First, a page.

Someone else deciding what is inappropriate for my kids? Fuck that. (Yes, FUCK that. Now try to get my four year old to say "fuck" and see the reaction you get. She knows better, because I taught her to know better, and that's all I can do for now.)

Stop trying to shift the responsibility off our shoulders. I am a parent. It is my responsibility. 

End rant.


  1. What a great post Amanda! I completely agree with everything you said and really, couldn't have said it better myself. =)

    I've found that being completely honest with my daughter has brought us a lot closer because she knows that there isn't anything that she can't talk to me about. She's only 12 right now and I hope that it continues when she's in high school but I agree that it's my job to talk to her about what's appropriate and what's not appropriate for her age and no one else.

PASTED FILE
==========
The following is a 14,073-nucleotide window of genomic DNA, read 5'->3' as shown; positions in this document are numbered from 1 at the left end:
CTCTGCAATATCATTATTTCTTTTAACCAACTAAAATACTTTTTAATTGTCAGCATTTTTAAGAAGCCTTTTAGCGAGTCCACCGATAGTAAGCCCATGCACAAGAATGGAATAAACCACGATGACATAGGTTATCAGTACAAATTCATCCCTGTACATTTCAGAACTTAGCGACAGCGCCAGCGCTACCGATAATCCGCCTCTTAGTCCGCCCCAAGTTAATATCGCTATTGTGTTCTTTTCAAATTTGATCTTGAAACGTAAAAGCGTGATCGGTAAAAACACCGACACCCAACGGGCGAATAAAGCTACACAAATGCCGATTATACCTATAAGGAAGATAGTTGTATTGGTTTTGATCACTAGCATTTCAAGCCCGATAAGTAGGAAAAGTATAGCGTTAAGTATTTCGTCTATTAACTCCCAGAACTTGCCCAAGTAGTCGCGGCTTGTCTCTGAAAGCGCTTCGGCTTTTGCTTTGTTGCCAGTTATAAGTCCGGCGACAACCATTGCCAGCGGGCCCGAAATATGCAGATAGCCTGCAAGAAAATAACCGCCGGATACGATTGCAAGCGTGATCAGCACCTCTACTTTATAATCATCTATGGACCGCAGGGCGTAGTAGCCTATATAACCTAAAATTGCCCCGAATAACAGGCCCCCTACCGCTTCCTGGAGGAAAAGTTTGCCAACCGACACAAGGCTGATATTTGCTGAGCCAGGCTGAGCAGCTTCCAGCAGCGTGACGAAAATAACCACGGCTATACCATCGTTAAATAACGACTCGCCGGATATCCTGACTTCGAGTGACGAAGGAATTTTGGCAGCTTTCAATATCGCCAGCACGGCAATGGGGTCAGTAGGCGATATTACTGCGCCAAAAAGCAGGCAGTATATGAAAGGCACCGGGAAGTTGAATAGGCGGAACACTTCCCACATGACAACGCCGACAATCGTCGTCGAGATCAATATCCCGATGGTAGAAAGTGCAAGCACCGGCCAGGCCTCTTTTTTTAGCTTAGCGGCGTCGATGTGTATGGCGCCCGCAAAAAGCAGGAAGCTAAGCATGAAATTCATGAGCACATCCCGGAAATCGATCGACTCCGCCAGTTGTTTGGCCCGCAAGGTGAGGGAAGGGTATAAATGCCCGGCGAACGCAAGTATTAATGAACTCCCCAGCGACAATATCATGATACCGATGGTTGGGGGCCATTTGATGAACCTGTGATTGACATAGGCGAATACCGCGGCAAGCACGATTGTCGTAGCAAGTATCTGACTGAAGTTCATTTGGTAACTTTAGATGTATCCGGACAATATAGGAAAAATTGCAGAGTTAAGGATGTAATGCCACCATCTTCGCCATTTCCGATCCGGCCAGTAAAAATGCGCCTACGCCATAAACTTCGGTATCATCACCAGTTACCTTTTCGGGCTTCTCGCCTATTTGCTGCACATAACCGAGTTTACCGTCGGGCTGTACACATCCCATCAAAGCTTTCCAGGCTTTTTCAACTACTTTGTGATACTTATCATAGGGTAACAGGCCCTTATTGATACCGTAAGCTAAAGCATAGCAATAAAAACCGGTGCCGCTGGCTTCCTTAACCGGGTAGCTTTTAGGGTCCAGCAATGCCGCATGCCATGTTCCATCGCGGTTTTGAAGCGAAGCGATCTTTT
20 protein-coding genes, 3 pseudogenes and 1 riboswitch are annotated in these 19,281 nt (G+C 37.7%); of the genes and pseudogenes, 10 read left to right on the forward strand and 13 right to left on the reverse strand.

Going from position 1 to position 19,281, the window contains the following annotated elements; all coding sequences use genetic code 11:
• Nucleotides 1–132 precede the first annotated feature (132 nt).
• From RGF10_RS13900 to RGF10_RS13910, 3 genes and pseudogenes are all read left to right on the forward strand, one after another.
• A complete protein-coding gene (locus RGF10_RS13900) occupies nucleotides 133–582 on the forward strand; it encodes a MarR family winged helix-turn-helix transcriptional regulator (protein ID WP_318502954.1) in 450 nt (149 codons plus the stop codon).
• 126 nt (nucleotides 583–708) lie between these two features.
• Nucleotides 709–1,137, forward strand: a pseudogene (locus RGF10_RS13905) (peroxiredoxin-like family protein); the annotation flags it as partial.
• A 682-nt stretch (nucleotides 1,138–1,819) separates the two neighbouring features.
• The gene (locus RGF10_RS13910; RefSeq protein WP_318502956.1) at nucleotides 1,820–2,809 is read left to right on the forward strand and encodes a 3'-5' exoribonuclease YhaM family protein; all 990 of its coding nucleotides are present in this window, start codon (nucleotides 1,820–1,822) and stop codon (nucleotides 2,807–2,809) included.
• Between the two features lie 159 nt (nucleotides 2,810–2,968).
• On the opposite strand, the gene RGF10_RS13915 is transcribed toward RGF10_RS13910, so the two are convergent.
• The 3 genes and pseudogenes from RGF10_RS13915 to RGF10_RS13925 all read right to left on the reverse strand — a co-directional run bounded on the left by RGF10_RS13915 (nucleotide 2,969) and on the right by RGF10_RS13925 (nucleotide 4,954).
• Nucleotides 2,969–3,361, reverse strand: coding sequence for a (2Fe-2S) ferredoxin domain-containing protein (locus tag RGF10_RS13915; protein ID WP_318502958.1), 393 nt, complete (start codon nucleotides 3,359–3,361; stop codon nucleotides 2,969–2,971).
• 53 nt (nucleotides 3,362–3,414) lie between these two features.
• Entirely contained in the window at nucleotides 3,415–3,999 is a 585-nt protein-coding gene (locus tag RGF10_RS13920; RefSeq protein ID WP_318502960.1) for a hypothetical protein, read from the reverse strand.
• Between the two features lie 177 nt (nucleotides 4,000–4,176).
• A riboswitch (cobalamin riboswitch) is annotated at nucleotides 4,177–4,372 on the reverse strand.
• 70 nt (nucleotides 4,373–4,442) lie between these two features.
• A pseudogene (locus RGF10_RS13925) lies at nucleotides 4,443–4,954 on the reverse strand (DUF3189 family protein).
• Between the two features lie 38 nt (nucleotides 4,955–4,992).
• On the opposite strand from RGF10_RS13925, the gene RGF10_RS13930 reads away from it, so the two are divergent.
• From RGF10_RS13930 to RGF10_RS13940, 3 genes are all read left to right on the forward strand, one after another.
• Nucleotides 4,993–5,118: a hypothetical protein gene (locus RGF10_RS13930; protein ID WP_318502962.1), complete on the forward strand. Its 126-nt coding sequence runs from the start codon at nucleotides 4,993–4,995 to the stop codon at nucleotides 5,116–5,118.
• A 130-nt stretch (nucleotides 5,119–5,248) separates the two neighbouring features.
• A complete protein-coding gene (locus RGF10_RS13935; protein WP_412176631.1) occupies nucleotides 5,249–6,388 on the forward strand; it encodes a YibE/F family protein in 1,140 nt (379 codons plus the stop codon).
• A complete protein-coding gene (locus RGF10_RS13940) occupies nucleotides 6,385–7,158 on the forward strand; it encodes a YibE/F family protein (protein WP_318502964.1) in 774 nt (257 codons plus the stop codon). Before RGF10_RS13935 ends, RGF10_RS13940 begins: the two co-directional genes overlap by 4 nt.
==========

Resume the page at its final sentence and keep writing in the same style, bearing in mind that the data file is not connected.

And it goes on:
2. Hell yeah.

    I have no idea how I will approach this with my daughter. She is only 3. I'm a very blunt person so most likely I'm just going to tell her blatantly honest things instead of skating around it.

    Me personally though I blame MTV for everything that is wrong with this country LMAO. Or the fact that parents let their children watch it. I don't know when we stopped being a country of personal responsibility but it really is aggravating.

  3. LMAO! You're so right about MTV. Skins is appalling! I feel like every parent should watch it with their teen just so they can say "That! Don't ever do THAT!" Lol

  4. Thank you so much for mentioning that people seem to think that its societies place to raise their children. It really pisses me off the amount of parents you hear blaming school and friends and stuff like that for how their children are acting and this is further example of that.
    If a parent doesn't want their child reading these sorts of books that's fair enough. ignore them, don't read them, try and keep your children away from them! however I know what teens are like, and you tell them they're not allowed to read summit, they are probably gunna find a way of reading it!